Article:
Avoiding Losses

We don’t like bad feelings. Actually that is why we have bad feelings: so that we will do something different. They are an indication that something in our lives is not working right. Sometimes, though, all we know is that we don’t like how we feel. Sometimes we do not take the time to be reflective about what that feeling is letting us know. We just don’t want to have it. So we try to do something to feel better. Sometimes we address the real problem behind the feeling, but sometimes we just want to feel better and we don’t want to think about it.

We can feel bad for a variety of reasons, but we can categorize most of those reasons as losses: unwanted experiences. They might be losses we have caused or losses that have just happened without our being responsible. Since we don’t want to feel bad, we work at avoiding losses. Sometimes this means trying to control ourselves, and sometimes it means trying to control the outside world. And sometimes we cannot control what happens either inside of us or outside of us, so we try to avoid the experience of the loss.

What can happen, though, is that the means we have of avoiding losses are the means we invented when we were children. They are immature coping skills in a way. And it can happen that those old coping skills end up causing more trouble than the bad feelings or the loss would have in the first place. We are so habituated to trying to avoid feeling bad, we are sometimes not even aware of how we are manipulating our experience.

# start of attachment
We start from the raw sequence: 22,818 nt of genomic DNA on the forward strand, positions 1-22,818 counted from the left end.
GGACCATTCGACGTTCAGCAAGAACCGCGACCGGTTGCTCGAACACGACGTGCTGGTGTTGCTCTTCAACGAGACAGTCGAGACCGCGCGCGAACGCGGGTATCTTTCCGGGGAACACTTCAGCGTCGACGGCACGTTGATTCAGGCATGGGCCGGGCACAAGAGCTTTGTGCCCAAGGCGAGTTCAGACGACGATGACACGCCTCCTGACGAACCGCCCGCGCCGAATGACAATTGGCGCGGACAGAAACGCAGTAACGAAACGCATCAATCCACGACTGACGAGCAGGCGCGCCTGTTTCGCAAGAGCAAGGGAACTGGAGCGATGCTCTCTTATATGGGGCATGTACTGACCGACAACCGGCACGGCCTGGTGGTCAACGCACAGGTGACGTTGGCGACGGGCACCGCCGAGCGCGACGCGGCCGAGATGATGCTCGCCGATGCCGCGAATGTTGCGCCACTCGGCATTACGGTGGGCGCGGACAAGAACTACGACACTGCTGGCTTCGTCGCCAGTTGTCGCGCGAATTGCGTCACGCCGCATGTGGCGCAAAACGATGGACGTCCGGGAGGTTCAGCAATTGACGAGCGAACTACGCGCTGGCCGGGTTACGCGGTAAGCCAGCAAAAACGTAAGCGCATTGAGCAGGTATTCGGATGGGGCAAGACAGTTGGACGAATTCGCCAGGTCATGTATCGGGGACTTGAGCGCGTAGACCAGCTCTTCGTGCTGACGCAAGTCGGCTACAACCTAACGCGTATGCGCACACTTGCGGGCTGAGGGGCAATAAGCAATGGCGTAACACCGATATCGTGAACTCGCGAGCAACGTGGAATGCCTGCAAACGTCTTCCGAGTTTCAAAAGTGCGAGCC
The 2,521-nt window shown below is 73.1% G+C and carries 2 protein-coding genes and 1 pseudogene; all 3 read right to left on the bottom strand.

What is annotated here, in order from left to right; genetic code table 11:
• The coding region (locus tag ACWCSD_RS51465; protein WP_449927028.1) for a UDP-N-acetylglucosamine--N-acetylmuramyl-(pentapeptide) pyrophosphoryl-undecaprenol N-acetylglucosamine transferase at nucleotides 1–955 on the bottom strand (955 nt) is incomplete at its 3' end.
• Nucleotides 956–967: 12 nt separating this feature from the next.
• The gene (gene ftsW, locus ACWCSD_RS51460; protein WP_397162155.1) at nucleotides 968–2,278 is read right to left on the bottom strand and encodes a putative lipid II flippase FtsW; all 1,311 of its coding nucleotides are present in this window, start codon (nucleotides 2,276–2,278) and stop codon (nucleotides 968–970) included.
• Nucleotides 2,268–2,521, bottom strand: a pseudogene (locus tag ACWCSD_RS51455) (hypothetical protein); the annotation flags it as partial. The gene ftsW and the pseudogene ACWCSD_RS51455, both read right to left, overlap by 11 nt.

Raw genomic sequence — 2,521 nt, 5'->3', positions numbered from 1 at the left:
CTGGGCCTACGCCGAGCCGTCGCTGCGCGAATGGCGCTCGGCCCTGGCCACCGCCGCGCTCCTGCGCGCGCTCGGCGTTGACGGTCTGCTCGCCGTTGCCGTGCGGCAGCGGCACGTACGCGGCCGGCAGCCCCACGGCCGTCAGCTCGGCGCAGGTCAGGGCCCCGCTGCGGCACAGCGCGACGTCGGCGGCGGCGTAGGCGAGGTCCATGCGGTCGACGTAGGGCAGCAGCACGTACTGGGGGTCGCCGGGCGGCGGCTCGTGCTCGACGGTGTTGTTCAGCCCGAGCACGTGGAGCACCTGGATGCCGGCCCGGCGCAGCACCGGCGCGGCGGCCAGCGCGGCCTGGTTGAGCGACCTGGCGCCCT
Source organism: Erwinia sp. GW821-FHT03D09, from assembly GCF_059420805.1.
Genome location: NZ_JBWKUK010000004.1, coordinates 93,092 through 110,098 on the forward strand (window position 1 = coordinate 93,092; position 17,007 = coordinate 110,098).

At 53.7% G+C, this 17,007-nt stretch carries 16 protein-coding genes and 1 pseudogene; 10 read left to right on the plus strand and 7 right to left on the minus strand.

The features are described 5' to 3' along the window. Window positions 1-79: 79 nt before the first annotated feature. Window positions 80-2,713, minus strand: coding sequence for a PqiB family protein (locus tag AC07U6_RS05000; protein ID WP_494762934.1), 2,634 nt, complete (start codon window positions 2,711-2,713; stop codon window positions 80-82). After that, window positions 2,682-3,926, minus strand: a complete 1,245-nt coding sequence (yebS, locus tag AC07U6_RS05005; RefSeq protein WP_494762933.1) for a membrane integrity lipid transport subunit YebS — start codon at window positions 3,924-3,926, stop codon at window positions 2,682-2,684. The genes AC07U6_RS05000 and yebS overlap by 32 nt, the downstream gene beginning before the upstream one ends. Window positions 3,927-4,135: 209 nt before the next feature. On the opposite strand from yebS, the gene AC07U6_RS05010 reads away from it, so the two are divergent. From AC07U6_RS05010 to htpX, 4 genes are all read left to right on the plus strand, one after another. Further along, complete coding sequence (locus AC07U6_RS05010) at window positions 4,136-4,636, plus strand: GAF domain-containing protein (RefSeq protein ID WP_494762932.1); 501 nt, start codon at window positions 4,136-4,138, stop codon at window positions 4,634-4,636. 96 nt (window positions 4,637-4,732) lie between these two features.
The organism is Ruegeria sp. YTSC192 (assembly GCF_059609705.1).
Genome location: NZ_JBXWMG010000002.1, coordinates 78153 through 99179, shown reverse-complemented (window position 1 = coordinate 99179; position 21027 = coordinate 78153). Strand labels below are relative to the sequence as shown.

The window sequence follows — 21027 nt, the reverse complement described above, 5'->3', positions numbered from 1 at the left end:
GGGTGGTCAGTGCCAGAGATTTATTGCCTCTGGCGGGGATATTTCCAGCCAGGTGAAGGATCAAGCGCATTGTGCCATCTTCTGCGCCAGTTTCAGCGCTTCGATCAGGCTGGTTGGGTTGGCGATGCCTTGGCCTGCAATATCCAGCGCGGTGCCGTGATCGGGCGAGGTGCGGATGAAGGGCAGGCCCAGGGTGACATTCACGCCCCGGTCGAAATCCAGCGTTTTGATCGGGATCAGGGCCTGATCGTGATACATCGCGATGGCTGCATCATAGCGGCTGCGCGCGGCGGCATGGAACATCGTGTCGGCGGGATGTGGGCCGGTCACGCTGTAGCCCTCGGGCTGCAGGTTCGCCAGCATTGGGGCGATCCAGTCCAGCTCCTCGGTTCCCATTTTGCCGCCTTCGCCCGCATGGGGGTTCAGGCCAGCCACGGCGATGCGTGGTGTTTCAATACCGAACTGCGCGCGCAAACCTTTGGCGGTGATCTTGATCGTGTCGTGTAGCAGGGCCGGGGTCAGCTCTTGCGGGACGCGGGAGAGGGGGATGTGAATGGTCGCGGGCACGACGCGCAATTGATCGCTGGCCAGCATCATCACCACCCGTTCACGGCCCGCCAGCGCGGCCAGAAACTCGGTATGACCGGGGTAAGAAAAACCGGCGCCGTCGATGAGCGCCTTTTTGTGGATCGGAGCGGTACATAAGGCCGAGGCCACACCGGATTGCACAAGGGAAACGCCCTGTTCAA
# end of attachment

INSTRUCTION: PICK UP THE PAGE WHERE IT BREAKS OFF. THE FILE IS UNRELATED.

Avoiding losses can take the form of denying that there is a loss: “Yeah, my girlfriend broke up with me, but I was just about to break up with her anyway.” We can distract ourselves so that we don’t feel bad: We watch television, read a book, exercise. We can even distract ourselves by creating other, distracting losses: We can break a dish, lose our keys, or drop something on our toe. We can use drugs or alcohol to numb ourselves, and we can leave the situation, or talk a lot, and fast, so that we don’t notice the loss.

Sometimes when we feel bad, we need a little break. We need to go see a movie and forget about it for a while. We can still come back to it, reflect on it, and figure out what to do about it. It is when avoiding losses begins to create even bigger losses that it is counterproductive. Life deals us difficult challenges, and we can create other challenges on top of that. There is no glory in pain for no reason. So it makes sense to try to feel better. Ultimately, though, these challenges are puzzles to solve, missteps to correct, or bad experiences to digest. At some point we make a decision to engage with life rather than duck it, and in this process we build ourselves brick by brick. It does get better. Really.

About norasblog

I am a psychotherapist with a private practice in downtown Chicago.
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2 Responses to Avoiding Losses

  1. jss says:

    Your posts are always so… pertinent. I really enjoy your blog.

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